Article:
Policy across the agricultural value chain
While the role of improved agricultural technologies and farming practices in the transformation of Africa's agriculture is well understood, the importance of an enabling environment and incentives in driving the adoption of these technologies has not yet been sufficiently recognized.
Hence various policy, institutional and regulatory bottlenecks hamper the adoption of technologies and discourage investment by other value chain actors.
The AGRA policy program focuses on six priority policy areas across the agricultural value chain:
The use of improved seed by African smallholder farmers has been limited by unsupported policies that have undermined potential gains from plant breeding research and development. Conducive seed policies are necessary to promote local seed sector development, improve seed demand and increase crop productivity.
Policies are urgently needed to help improve the supply and distribution of fertilizers, as well as expand demand for them and other complementary inputs that can dramatically raise agricultural productivity. Good practice guidelines for input subsidy programs aimed at smallholder producers are also needed.
Policies to enhance the uptake of integrated soil fertility management technologies are critical in ensuring sustainable soil productivity on the African continent.
Markets and Trade
Competitive, efficient, accessible and equitable markets are essential to transform African agriculture from subsistence into a market oriented agricultural system and reduce poverty and food insecurity.
Any effort to bring a Green Revolution in Africa must be supported by improvement in the efficiency of staple food markets by reducing transaction costs and uninsured risk to offer market incentives for smallholder farmers and also supply affordable food to consumers.
Institutions and regulations that promote market efficiency, reduce the volatility of prices, and open up new market opportunities including promoting regional trade, are critical for the development of African agriculture.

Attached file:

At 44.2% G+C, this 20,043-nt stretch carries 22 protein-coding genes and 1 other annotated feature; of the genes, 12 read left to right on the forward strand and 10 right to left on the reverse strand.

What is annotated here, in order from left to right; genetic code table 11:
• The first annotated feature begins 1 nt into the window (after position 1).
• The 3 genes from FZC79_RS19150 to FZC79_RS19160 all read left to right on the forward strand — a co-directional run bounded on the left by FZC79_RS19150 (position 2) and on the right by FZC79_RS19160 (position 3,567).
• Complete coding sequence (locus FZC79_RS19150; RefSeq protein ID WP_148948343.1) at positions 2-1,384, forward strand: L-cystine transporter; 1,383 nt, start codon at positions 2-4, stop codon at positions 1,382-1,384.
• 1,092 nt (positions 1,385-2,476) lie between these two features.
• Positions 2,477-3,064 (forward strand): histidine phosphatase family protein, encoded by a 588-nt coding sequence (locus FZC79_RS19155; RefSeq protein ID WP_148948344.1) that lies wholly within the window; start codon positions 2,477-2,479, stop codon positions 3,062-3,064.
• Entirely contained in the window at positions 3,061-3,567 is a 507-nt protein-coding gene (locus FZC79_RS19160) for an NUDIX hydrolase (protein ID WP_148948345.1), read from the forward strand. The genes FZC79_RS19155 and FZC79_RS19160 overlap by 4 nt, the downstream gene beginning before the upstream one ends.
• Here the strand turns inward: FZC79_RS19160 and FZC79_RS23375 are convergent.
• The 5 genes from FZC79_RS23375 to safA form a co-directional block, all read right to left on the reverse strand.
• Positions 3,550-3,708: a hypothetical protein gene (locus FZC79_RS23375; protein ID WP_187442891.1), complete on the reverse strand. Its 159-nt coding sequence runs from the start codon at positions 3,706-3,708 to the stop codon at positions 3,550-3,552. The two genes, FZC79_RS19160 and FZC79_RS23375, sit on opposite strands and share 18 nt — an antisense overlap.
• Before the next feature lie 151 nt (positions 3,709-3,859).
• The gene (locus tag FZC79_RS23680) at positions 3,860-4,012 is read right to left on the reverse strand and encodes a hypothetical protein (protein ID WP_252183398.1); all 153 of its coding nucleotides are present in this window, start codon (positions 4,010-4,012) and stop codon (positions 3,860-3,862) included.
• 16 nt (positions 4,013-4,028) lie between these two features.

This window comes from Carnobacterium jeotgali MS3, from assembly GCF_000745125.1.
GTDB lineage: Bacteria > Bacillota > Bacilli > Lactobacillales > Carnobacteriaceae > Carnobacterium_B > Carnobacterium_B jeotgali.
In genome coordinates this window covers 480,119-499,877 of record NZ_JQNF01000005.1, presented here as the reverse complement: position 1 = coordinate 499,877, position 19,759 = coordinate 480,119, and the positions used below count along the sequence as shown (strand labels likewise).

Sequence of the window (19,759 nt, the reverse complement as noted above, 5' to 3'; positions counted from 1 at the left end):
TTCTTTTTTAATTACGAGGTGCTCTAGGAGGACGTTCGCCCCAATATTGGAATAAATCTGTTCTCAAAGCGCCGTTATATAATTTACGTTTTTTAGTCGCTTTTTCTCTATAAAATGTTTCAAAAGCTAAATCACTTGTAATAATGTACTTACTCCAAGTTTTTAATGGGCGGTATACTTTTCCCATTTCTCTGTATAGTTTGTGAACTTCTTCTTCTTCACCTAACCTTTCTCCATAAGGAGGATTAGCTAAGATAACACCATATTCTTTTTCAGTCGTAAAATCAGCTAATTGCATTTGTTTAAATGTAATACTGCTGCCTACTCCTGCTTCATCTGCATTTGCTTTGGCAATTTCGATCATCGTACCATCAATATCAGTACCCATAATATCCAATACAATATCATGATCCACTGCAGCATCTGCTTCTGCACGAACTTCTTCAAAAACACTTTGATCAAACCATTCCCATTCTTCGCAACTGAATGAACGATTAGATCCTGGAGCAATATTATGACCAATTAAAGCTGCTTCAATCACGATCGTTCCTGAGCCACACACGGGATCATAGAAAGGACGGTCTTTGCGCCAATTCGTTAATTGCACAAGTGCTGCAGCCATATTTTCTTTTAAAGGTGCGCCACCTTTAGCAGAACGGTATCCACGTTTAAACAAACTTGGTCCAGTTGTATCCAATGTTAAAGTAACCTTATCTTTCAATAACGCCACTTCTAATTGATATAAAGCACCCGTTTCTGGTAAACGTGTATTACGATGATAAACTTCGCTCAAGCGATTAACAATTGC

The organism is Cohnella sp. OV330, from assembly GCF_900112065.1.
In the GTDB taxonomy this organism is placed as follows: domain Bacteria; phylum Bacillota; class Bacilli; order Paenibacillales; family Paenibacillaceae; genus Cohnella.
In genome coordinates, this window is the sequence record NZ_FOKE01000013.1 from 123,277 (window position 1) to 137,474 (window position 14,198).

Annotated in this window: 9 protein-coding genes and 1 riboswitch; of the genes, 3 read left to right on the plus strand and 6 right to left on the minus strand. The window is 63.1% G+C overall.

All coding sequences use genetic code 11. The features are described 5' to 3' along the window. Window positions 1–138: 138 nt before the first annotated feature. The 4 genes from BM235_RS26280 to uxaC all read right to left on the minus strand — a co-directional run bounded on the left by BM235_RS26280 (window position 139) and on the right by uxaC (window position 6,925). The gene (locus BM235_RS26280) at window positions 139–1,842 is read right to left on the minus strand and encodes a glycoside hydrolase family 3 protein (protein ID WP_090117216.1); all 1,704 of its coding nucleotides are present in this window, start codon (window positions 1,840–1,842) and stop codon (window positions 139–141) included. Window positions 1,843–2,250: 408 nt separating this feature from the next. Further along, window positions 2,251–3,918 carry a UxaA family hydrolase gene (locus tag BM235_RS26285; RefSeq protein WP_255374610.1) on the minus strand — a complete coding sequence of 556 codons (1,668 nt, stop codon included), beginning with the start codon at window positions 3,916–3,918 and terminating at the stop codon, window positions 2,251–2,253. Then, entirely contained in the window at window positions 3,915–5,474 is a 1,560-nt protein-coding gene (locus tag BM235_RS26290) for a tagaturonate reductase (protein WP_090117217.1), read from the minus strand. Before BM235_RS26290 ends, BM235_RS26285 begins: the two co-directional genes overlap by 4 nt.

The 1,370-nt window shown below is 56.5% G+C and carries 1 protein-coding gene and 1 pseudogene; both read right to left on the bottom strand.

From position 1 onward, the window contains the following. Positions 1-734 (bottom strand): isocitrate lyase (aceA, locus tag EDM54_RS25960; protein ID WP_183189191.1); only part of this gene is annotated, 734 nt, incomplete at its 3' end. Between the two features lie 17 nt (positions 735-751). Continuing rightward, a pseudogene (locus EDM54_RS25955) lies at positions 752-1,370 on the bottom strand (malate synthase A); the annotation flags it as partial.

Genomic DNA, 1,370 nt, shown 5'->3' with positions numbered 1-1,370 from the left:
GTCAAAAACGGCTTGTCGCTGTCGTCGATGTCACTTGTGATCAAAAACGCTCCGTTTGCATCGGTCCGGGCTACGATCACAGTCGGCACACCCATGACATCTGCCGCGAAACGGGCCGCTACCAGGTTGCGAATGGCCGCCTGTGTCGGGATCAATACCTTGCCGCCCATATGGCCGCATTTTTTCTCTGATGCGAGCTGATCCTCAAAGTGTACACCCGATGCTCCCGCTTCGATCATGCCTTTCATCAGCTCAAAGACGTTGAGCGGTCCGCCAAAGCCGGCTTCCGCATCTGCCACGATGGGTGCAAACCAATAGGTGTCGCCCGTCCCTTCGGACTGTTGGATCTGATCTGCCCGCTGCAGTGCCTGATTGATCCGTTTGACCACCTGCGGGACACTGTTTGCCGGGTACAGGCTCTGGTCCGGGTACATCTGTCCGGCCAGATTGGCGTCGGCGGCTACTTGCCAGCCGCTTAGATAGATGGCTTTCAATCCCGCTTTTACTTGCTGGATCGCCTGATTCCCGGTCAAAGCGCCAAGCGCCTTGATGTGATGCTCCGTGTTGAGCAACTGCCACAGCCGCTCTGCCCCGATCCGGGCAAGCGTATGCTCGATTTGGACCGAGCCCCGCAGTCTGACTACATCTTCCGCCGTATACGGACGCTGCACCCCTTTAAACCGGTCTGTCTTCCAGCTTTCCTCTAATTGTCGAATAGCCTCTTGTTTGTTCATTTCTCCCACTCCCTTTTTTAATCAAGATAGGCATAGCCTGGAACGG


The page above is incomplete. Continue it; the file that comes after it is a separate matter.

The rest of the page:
Land and Property Rights
A critical policy challenge in Africa is whether existing land tenure and governance systems, including customary land administration, will allow for equity and security of access to land, especially for women.
We strive to ensure that Africa's Green Revolution benefits the rural poor, especially the women who comprise the vast majority of smallholder farmers, and that it does not make land inequalities worse.
Environmental and Climate Change Resilience
Despite the gains in agricultural productivity, increased farmer incomes, and food security that resulted from Asia's Green Revolution there were some well-documented negative environmental impacts.
Drawing on these lessons, AGRA's Soil Health and Policy Programs are working together to gain a better understanding of the physical, biological and ecological consequences of agricultural intensification, and to promote practices that will lead to both productivity increases and environmentally sound management of Africa's resources.
In addition, AGRA is working to help build smallholder farmers' resilience to climate change through an array of cultivation practices that cope with increasing weather variability.
Building Relationships with Civil Society Organizations (CSOs)
AGRA recognizes that the diverse voices and ideas of civil society organizations must be heard and considered in promoting the vision of a Green Revolution in Africa.
Achieving a uniquely African Green Revolution depends not only on the right technologies, policies and institutional support but also on average people across the continent believing that such a revolution is both possible and essential to the continent's progress.
Building Capacity for Evidence-Based Policy Analysis and Advocacy
To enhance the analytical capacity of policy institutions, AGRA is investing in the training of policy analysts and advocates at the graduate level and linking analysts to senior policy fellows for mentorship.